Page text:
On-land ice loss and glacial isostatic adjustment at the Drake Passage: 2003-2009

Research output: Contribution to journalResearch articleContributedpeer-review


  • E.R. Ivins - , Jet Propulsion Laboratory, California Institute of Technology (Author)
  • M.M. Watkins - , Jet Propulsion Laboratory, California Institute of Technology (Author)
  • D.-N. Yuan - , Jet Propulsion Laboratory, California Institute of Technology (Author)
  • R. Dietrich - , Chair of Geodetic Earth System Research (Author)
  • G. Casassa - , Center for Scientific Studies (CECS) (Author)
  • A. Rülke - , Federal Agency for Cartography and Geodesy (Author)


Land glacier extent and volume at the northern and southern margins of the Drake Passage have been in a state of dramatic demise since the early 1990s. Here time-varying space gravity observations from the Gravity Recovery and Climate Experiment (GRACE) are combined with Global Positioning System (GPS) bedrock uplift data to simultaneously solve for ice loss and for solid Earth glacial isostatic adjustment (GIA) to Little Ice Age (LIA) cryospheric loading. The present-day ice loss rates are determined to be −26 ± 6 Gt/yr and −41.5 ± 9 Gt/yr in the Southern and Northern Patagonia Ice Fields (NPI+SPI) and Antarctic Peninsula (AP), respectively. These are consistent with estimates based upon thickness and flux changes. Bounds are recovered for elastic lithosphere thicknesses of 35 ≤ h ≤ 70 km and 20 ≤ h ≤ 45 km and for upper mantle viscosities of 4–8 × 1018 Pa s and 3–10 × 1019 Pa s (using a half-space approximation) for NPI+SPI and AP, respectively, using an iterative forward model strategy. Antarctic Peninsula ice models with a prolonged LIA, extending to A.D. 1930, are favored in all χ2 fits to the GPS uplift data. This result is largely decoupled from Earth structure assumptions. The GIA corrections account for roughly 20–60% of the space-determined secular gravity change. Collectively, the on-land ice losses correspond to volume increases of the oceans equivalent to 0.19 ± 0.045 mm/yr of sea level rise for the last 15 years.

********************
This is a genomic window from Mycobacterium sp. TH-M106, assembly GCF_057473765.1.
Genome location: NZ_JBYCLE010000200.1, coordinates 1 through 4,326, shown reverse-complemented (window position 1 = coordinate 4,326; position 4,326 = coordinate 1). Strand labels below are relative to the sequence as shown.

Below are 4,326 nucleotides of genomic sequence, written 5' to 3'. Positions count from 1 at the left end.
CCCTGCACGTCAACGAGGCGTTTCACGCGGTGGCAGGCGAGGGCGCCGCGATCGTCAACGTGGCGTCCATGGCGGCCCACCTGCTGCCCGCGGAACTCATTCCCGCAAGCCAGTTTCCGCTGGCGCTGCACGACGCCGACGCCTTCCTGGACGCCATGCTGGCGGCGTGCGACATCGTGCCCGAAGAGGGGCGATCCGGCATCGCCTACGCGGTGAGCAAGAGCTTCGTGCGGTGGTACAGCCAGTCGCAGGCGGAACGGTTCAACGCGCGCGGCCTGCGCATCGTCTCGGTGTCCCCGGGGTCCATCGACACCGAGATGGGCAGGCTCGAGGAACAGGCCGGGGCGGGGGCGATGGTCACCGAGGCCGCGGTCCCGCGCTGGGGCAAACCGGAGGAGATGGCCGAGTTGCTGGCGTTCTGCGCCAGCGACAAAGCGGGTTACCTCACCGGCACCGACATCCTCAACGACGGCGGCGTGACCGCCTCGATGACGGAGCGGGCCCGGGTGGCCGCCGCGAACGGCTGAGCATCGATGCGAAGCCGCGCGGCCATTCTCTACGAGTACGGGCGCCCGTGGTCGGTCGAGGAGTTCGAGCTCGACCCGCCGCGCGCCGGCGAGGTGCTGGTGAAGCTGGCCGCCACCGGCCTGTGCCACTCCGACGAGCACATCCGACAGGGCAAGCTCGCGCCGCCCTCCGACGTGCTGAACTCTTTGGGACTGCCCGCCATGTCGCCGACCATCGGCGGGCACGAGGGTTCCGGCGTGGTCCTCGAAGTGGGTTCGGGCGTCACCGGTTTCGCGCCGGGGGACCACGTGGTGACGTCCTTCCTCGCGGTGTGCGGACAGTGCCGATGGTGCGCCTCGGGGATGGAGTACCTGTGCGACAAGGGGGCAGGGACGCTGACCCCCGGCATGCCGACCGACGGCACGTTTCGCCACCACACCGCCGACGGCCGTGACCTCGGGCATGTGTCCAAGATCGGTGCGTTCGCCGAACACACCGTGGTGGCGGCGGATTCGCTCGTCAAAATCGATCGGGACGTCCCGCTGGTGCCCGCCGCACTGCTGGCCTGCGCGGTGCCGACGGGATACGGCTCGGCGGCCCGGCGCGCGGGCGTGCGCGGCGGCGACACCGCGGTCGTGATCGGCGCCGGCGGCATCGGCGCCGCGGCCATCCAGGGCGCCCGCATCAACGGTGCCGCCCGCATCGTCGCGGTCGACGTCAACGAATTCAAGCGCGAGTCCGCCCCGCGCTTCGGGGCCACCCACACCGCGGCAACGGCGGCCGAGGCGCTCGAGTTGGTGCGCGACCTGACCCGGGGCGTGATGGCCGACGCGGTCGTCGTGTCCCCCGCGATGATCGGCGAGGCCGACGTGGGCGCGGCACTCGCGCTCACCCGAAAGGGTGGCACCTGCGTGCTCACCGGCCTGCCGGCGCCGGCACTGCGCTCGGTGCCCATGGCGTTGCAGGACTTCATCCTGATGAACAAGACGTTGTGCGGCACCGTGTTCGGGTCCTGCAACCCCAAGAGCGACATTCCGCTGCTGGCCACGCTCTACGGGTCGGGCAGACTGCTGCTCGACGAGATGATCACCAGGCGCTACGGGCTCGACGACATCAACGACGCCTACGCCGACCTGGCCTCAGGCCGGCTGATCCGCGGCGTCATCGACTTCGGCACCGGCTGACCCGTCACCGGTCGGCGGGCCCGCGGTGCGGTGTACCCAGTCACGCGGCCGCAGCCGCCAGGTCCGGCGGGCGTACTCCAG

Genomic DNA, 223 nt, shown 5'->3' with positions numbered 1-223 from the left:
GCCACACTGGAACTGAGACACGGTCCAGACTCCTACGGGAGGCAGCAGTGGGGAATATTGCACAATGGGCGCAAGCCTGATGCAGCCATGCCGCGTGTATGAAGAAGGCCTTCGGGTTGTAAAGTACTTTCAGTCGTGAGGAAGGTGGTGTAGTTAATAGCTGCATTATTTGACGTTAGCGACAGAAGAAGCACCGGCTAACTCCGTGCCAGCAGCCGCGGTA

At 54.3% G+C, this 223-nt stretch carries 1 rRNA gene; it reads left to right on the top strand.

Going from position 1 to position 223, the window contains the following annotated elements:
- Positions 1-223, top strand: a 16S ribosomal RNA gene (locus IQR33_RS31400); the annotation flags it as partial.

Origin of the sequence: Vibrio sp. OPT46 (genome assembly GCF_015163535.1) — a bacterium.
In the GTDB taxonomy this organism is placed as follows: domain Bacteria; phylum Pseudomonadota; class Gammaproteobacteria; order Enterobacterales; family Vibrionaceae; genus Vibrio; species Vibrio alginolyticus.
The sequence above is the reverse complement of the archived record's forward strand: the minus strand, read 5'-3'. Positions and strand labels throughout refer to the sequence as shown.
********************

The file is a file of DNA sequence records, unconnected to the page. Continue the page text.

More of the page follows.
Original languageEnglish
Number of pages24
JournalJournal of Geophysical Research: Solid Earth
Issue numberB02403
Publication statusPublished - 8 Feb 2011

External IDs

Scopus 79951505310


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